- The Washington Times - Saturday, March 18, 2006

SYDNEY, Australia — The United States, Japan and Australia yesterday discussed China’s “aggressive” buying of energy assets in Africa and Latin America, the first time China’s “energy diplomacy” has been examined at an official international forum.

Secretary of State Condoleezza Rice and the foreign ministers of Japan and Australia, Taro Aso and Alexander Downer, were unable to agree on steps to address the issue.

“It was a constructive conversation over China’s role in the region and its future role in the world, and how to make China a positive force within the international system,” State Department spokesman Sean McCormack told reporters traveling with Miss Rice.

He said the meeting had not been a “finger-wagging” anti-China session, but he acknowledged that Beijing’s dealings with problematic states — whose actions are often referred to the U.N. Security Council, where China has veto power — were part of the discussions.

The trio did not agree on a solution to the problem, which has been most evident in Beijing’s reluctance to support U.N. action against Sudan over atrocities in its Darfur region, Mr. McCormack said.

Yesterday’s session had worried China, but U.S. and Australian officials insisted there was no conspiracy against the world’s most-populous nation.

“We welcomed China’s constructive engagement in the region and concurred on the value of enhanced cooperation with other parties,” such as the Association of Southeast Asian Nations and South Korea, the ministers said in a joint statement.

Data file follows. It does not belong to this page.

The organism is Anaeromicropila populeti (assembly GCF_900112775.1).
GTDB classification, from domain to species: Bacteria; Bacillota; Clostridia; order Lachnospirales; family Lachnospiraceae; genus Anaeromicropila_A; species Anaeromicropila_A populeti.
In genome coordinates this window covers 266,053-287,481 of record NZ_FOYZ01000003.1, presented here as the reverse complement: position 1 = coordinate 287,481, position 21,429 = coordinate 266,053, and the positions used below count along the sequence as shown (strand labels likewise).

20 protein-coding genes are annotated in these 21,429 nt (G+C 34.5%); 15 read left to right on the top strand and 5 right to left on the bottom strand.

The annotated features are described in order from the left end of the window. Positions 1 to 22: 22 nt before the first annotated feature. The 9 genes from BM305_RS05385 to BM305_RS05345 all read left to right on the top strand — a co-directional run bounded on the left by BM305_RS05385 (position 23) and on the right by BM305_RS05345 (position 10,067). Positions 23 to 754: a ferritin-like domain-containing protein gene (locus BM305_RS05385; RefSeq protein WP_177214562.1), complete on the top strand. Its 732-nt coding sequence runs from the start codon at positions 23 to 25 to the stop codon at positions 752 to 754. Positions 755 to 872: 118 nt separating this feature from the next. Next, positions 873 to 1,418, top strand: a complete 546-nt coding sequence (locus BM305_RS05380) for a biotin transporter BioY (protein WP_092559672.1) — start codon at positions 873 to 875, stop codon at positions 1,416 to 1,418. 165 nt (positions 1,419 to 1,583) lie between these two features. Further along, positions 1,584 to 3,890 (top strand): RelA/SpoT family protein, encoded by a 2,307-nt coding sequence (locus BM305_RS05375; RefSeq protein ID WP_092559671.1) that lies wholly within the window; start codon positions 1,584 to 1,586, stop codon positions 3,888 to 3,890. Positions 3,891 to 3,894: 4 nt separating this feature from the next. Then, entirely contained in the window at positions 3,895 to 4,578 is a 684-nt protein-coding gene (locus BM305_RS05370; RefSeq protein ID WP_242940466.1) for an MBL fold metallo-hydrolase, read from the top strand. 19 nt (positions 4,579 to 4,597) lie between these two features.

“Supporting the emergence and consolidation of democracies and strengthening cooperative frameworks in the Asia-Pacific region was a particular focus of our attention,” they said.

Mr. Downer said China should not feel that the three allies are “ganging up” on it.

Earlier in the week, Miss Rice sought to assure Beijing that Washington’s efforts to solidify its alliances with Japan and Australia, and to build up India and Indonesia as formidable Asian powers are not aimed at encircling China with pro-U.S. states.

At the same time, she voiced concern over China’s 14 percent increase in its defense budget this year to about $35 billion.

In a separate meeting with Mr. Aso yesterday, Miss Rice asked him “to reconsider the total ban on beef imports” from the United States that Japan has imposed, Mr. McCormack said.

Japan’s Kyodo news agency quoted Japanese officials in Sydney as saying that Miss Rice told Mr. Aso that reinstating the ban on U.S. beef was an excessive reaction after a U.S. meat-packing plant mistakenly shipped banned spinal materials in a batch of meat to Japan in January.

Just a month earlier, Tokyo had lifted a previous two-year ban on U.S. beef imports imposed because of mad cow disease fears.

A third case of mad cow disease in the United States was discovered last week, while Japan confirmed on Friday it had found its 24th case and the first in a beef cow.

Miss Rice and Mr. Aso also discussed the repositioning of U.S. forces in Japan.

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